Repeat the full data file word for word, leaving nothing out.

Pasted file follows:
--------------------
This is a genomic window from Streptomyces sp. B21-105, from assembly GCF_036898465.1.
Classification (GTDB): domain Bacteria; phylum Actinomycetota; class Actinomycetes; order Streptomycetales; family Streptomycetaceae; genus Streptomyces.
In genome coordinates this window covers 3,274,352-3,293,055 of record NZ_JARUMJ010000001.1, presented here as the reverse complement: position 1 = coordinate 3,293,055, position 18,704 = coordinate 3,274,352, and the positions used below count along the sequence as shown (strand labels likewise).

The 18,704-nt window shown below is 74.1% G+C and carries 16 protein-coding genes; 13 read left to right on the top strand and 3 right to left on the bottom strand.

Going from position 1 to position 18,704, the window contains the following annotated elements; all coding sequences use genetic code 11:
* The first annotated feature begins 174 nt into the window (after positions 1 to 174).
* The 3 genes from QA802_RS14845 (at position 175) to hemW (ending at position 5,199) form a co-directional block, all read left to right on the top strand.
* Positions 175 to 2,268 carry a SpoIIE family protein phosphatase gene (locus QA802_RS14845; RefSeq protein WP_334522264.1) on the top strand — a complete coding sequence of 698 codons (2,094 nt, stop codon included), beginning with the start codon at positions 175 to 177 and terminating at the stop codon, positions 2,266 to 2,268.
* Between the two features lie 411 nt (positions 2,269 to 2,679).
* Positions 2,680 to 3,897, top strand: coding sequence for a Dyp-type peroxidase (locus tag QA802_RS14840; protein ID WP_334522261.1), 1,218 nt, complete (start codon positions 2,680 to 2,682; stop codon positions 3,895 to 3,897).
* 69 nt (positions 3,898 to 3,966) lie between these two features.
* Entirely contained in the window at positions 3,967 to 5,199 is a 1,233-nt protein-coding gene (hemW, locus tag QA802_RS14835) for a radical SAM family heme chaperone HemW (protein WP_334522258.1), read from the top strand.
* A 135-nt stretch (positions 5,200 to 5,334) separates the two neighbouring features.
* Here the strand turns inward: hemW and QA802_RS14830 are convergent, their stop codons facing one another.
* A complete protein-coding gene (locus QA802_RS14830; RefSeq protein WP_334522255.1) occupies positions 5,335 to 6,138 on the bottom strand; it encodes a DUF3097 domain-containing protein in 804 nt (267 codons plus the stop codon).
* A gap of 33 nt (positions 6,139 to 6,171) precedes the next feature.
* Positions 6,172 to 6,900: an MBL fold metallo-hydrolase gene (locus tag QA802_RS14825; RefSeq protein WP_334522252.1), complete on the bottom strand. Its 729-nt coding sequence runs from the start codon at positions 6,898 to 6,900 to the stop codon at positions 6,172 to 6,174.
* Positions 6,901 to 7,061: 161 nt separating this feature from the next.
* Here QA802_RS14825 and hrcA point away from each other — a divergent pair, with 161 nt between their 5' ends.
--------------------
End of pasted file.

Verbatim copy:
This is a genomic window from Streptomyces sp. B21-105, from assembly GCF_036898465.1.
Classification (GTDB): domain Bacteria; phylum Actinomycetota; class Actinomycetes; order Streptomycetales; family Streptomycetaceae; genus Streptomyces.
In genome coordinates this window covers 3,274,352-3,293,055 of record NZ_JARUMJ010000001.1, presented here as the reverse complement: position 1 = coordinate 3,293,055, position 18,704 = coordinate 3,274,352, and the positions used below count along the sequence as shown (strand labels likewise).

The 18,704-nt window shown below is 74.1% G+C and carries 16 protein-coding genes; 13 read left to right on the top strand and 3 right to left on the bottom strand.

Going from position 1 to position 18,704, the window contains the following annotated elements; all coding sequences use genetic code 11:
* The first annotated feature begins 174 nt into the window (after positions 1 to 174).
* The 3 genes from QA802_RS14845 (at position 175) to hemW (ending at position 5,199) form a co-directional block, all read left to right on the top strand.
* Positions 175 to 2,268 carry a SpoIIE family protein phosphatase gene (locus QA802_RS14845; RefSeq protein WP_334522264.1) on the top strand — a complete coding sequence of 698 codons (2,094 nt, stop codon included), beginning with the start codon at positions 175 to 177 and terminating at the stop codon, positions 2,266 to 2,268.
* Between the two features lie 411 nt (positions 2,269 to 2,679).
* Positions 2,680 to 3,897, top strand: coding sequence for a Dyp-type peroxidase (locus tag QA802_RS14840; protein ID WP_334522261.1), 1,218 nt, complete (start codon positions 2,680 to 2,682; stop codon positions 3,895 to 3,897).
* 69 nt (positions 3,898 to 3,966) lie between these two features.
* Entirely contained in the window at positions 3,967 to 5,199 is a 1,233-nt protein-coding gene (hemW, locus tag QA802_RS14835) for a radical SAM family heme chaperone HemW (protein WP_334522258.1), read from the top strand.
* A 135-nt stretch (positions 5,200 to 5,334) separates the two neighbouring features.
* Here the strand turns inward: hemW and QA802_RS14830 are convergent, their stop codons facing one another.
* A complete protein-coding gene (locus QA802_RS14830; RefSeq protein WP_334522255.1) occupies positions 5,335 to 6,138 on the bottom strand; it encodes a DUF3097 domain-containing protein in 804 nt (267 codons plus the stop codon).
* A gap of 33 nt (positions 6,139 to 6,171) precedes the next feature.
* Positions 6,172 to 6,900: an MBL fold metallo-hydrolase gene (locus tag QA802_RS14825; RefSeq protein WP_334522252.1), complete on the bottom strand. Its 729-nt coding sequence runs from the start codon at positions 6,898 to 6,900 to the stop codon at positions 6,172 to 6,174.
* Positions 6,901 to 7,061: 161 nt separating this feature from the next.
* Here QA802_RS14825 and hrcA point away from each other — a divergent pair, with 161 nt between their 5' ends.